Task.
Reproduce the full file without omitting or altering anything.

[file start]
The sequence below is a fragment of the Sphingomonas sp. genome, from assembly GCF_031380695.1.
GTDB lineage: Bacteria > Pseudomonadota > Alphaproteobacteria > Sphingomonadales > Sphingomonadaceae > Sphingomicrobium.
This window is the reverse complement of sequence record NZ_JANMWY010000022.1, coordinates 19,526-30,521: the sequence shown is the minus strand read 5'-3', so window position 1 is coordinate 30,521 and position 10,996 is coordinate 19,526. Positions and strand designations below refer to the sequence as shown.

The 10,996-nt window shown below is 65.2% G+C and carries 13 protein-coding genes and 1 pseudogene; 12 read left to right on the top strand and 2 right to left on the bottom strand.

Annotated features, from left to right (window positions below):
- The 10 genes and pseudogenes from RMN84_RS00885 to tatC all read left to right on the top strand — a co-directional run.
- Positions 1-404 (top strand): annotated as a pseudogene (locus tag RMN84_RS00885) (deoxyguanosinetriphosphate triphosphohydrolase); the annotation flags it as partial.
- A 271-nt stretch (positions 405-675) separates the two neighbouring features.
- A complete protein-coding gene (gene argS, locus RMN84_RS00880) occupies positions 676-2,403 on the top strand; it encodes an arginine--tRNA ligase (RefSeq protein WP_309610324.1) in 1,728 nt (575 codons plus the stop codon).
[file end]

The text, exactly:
The sequence below is a fragment of the Sphingomonas sp. genome, from assembly GCF_031380695.1.
GTDB lineage: Bacteria > Pseudomonadota > Alphaproteobacteria > Sphingomonadales > Sphingomonadaceae > Sphingomicrobium.
This window is the reverse complement of sequence record NZ_JANMWY010000022.1, coordinates 19,526-30,521: the sequence shown is the minus strand read 5'-3', so window position 1 is coordinate 30,521 and position 10,996 is coordinate 19,526. Positions and strand designations below refer to the sequence as shown.

The 10,996-nt window shown below is 65.2% G+C and carries 13 protein-coding genes and 1 pseudogene; 12 read left to right on the top strand and 2 right to left on the bottom strand.

Annotated features, from left to right (window positions below):
- The 10 genes and pseudogenes from RMN84_RS00885 to tatC all read left to right on the top strand — a co-directional run.
- Positions 1-404 (top strand): annotated as a pseudogene (locus tag RMN84_RS00885) (deoxyguanosinetriphosphate triphosphohydrolase); the annotation flags it as partial.
- A 271-nt stretch (positions 405-675) separates the two neighbouring features.
- A complete protein-coding gene (gene argS, locus RMN84_RS00880) occupies positions 676-2,403 on the top strand; it encodes an arginine--tRNA ligase (RefSeq protein WP_309610324.1) in 1,728 nt (575 codons plus the stop codon).